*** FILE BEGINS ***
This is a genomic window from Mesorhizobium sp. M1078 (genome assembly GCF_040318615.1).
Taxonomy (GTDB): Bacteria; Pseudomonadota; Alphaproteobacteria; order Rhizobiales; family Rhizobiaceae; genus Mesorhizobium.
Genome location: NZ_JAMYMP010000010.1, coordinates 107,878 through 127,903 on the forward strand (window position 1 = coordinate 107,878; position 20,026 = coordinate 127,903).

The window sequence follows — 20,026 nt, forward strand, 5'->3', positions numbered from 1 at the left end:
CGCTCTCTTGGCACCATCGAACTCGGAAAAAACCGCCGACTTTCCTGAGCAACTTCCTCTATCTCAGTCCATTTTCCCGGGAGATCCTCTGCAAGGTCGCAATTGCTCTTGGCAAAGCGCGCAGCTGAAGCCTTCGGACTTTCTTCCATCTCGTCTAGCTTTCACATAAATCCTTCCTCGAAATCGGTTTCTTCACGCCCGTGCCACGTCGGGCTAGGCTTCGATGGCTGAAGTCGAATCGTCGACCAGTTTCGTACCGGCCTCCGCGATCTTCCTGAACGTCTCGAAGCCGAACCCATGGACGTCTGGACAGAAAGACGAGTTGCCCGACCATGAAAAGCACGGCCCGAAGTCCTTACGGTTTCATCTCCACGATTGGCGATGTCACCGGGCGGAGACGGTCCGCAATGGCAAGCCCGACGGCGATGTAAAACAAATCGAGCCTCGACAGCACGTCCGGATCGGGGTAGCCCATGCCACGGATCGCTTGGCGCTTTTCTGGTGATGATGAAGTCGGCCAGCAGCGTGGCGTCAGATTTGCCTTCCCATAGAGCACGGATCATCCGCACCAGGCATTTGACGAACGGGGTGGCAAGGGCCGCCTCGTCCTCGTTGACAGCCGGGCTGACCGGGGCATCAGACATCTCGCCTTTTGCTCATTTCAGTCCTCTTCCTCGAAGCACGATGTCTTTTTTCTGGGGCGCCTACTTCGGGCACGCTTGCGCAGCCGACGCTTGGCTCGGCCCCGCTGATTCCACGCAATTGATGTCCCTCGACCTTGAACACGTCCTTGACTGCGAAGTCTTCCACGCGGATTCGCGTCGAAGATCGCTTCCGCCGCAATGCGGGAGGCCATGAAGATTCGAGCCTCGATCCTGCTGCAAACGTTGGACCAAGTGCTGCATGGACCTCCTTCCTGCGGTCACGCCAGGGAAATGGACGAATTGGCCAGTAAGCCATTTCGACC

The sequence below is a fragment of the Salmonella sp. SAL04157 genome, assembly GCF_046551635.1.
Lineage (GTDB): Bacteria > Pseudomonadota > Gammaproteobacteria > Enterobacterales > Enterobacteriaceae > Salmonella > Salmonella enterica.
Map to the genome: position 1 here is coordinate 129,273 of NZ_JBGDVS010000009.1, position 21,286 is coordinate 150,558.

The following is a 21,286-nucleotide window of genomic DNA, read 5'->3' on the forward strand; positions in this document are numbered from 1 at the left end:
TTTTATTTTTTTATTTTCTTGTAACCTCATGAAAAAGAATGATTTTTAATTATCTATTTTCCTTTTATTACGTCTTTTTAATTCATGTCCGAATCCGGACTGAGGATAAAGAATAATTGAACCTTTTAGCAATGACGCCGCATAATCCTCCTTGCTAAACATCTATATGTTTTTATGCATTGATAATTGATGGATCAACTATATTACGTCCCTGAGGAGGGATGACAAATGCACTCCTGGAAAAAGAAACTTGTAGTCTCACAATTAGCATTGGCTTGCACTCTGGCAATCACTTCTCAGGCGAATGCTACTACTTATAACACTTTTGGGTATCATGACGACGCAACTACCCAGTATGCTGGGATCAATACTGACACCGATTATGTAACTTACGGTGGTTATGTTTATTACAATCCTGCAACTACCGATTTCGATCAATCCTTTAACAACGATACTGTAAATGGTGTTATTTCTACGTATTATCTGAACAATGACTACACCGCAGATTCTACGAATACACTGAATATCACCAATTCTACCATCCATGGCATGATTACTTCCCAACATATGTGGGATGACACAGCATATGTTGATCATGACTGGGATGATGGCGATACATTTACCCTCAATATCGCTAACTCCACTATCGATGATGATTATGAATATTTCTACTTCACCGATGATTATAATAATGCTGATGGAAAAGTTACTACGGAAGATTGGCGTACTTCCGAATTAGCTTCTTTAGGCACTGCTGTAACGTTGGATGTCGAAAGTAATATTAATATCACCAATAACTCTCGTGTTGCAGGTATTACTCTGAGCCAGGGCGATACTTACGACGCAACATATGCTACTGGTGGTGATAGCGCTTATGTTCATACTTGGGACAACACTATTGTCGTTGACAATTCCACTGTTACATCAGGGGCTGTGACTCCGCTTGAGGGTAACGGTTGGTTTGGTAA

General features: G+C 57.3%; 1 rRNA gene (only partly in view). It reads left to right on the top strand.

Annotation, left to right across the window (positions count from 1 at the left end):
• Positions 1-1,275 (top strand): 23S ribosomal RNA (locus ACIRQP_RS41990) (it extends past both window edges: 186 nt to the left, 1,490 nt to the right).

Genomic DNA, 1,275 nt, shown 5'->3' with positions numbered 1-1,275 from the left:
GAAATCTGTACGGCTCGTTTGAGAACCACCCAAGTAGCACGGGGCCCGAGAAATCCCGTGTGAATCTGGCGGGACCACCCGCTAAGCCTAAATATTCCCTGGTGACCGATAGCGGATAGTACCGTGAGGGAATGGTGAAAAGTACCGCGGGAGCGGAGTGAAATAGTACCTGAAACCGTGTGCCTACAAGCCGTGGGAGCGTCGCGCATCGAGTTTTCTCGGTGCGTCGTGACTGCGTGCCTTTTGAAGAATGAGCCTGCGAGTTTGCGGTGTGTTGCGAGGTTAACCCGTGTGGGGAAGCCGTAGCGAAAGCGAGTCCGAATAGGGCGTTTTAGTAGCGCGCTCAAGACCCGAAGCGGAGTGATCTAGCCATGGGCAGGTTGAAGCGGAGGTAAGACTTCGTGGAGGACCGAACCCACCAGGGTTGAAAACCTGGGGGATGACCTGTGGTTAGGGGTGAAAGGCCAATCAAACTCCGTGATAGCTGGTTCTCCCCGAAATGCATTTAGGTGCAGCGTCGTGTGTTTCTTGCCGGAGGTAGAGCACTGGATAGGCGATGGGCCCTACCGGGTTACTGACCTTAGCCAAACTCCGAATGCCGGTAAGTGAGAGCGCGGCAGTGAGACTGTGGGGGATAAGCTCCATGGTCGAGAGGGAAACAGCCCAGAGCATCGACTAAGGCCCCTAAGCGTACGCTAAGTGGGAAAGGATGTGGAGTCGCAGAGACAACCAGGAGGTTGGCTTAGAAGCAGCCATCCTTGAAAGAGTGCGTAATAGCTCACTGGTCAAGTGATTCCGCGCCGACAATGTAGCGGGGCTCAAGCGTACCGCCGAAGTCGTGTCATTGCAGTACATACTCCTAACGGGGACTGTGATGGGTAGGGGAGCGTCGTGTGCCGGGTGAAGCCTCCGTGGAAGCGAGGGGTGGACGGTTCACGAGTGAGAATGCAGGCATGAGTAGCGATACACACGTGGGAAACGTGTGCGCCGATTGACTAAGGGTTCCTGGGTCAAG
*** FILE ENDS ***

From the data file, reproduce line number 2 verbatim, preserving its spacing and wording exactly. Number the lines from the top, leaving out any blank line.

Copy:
Taxonomy (GTDB): Bacteria; Pseudomonadota; Alphaproteobacteria; order Rhizobiales; family Rhizobiaceae; genus Mesorhizobium.